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Savings For Employers Who Rent Their Employees

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By Lowell L. Kalapa
(Released on 07/15/07)

Who rents employees? Well, it has become a common practice for a lot of businesses, especially those that are so small that they don’t have the resources to do their own payroll and benefits.

So these businesses turn their employees over to a professional employment organization or PEO which then employs the workers as if they belonged to the PEO. The PEO then “rents” or “leases” back the employees to the business in return for the amount used to pay the employees’ salaries and benefits plus a service charge.

The problem is Hawaii’s general excise tax law. Under that law, for the middle person in a three party transaction, which in this case would be the business, the PEO and the employee, the amount reimbursed to that middle party is exempt from the general excise tax as long as there is no additional consideration or remuneration for having made the advance on the part of the business. Thus, when the PEO makes the advance by paying the leased employee and then is reimbursed by the business along with the service fee, the entire amount received by the PEO is subject to the 4% (4.5%) general excise tax.

The cost of the general excise tax makes this type of operation much more costly as the employees’ wages and benefits are taxed as if they were gross income to the PEO when it is merely being passed through the PEO to the employees. What cost savings that might have been realized by outsourcing the overhead costs of payroll and benefits is offset by the cost of the tax on the amount reimbursed to the PEO by the business.

This year after more than seven years of being debated in the legislature, a measure has passed and been signed into law that recognizes that the amount of reimbursement for wages, salaries, benefits and insurance premiums is really not gross income to the PEO and should not be subject to the general excise tax. HB 317 became Act 225 of the 2007 session.

Without this new general excise tax exemption, employment costs would have to be increased to accommodate the 4% tax on salaries, wages, etc., or the employer could choose not to pay as much or limit the number of employee benefits to accommodate the tax or do payroll in house at the expense of his or her time or do without an additional employee. In all cases, these alternatives make it more costly to do business in Hawaii, limiting the potential for expansion and the creation of jobs so badly needed by Hawaii’s people.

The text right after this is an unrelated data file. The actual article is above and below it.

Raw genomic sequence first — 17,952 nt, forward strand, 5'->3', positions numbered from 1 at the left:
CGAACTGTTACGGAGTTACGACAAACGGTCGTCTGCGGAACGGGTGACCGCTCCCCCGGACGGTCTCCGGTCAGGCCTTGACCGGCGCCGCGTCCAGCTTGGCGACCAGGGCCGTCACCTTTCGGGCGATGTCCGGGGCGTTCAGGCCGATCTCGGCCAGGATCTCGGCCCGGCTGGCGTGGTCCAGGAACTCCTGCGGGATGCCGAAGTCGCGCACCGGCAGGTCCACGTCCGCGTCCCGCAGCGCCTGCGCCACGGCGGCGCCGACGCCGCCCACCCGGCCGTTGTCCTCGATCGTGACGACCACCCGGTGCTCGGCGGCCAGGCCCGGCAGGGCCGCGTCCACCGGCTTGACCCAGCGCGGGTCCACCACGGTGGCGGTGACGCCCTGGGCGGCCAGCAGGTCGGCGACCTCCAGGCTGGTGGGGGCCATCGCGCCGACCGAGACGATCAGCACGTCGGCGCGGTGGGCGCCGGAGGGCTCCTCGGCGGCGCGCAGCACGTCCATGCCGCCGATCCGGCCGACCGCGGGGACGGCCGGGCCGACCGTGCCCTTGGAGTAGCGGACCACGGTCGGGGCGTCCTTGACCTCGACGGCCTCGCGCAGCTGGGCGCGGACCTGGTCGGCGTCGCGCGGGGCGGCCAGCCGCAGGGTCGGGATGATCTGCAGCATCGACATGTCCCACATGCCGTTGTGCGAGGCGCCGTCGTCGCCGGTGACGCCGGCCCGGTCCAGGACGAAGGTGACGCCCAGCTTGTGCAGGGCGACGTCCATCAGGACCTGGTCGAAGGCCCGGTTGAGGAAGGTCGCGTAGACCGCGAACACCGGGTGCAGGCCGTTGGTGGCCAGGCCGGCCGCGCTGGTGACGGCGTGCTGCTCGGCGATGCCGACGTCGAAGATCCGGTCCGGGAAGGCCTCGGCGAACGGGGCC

Not only will the PEO service help to reduce overhead costs that would otherwise have to be accommodated in house by the employer, but it will also allow employees to benefit from being in a much larger group in bargaining for employee benefits such as health care and life insurance. Thus, there are benefits for not only the employer, and the PEO, but also for employees. Given the trend away from large businesses with hundreds of employees to smaller businesses, PEO services offer an alternative to help support the growth of small, entrepreneurial businesses in the community. And again, it must be remembered that the service fee charged by the PEO to handle all aspects of human resources for the business will still be subject to the general excise tax.

Is this new exemption special interest legislation? Not really, the legislature started recognizing that businesses were beginning to operate in new ways back as far as the late 1980’s when they enacted the first of very similar exemptions. The first exemption of amounts reimbursed as payroll, benefits and other compensation was for hotel operators who were hired by the owners of hotels. Because the owners of hotels were just that, owners, they needed the expertise of a hotel management company that came with the employees to provide the types of services hotels expected. This structure also allows the hotel operator to provide job security to its employees by being able to move to another hotel should the property be sold.

The hotel operators’ exemption was followed by an exemption for operators of orchard properties when similar amounts were received from the owner of an orchard. Again, owners of orchards may not necessarily be able to operate the orchard and would need the expertise of the orchard operator who would come with the expert employees. Then there are management companies of related entities that provide telecommunication services. Again the exemption was limited to the amounts reimbursed for employee wages, salaries and benefits.

Again, because the general excise tax is on the gross proceeds of a business, exemptions such as the one for professional employment organizations are necessary in order to avoid making businesses operate inefficiently.

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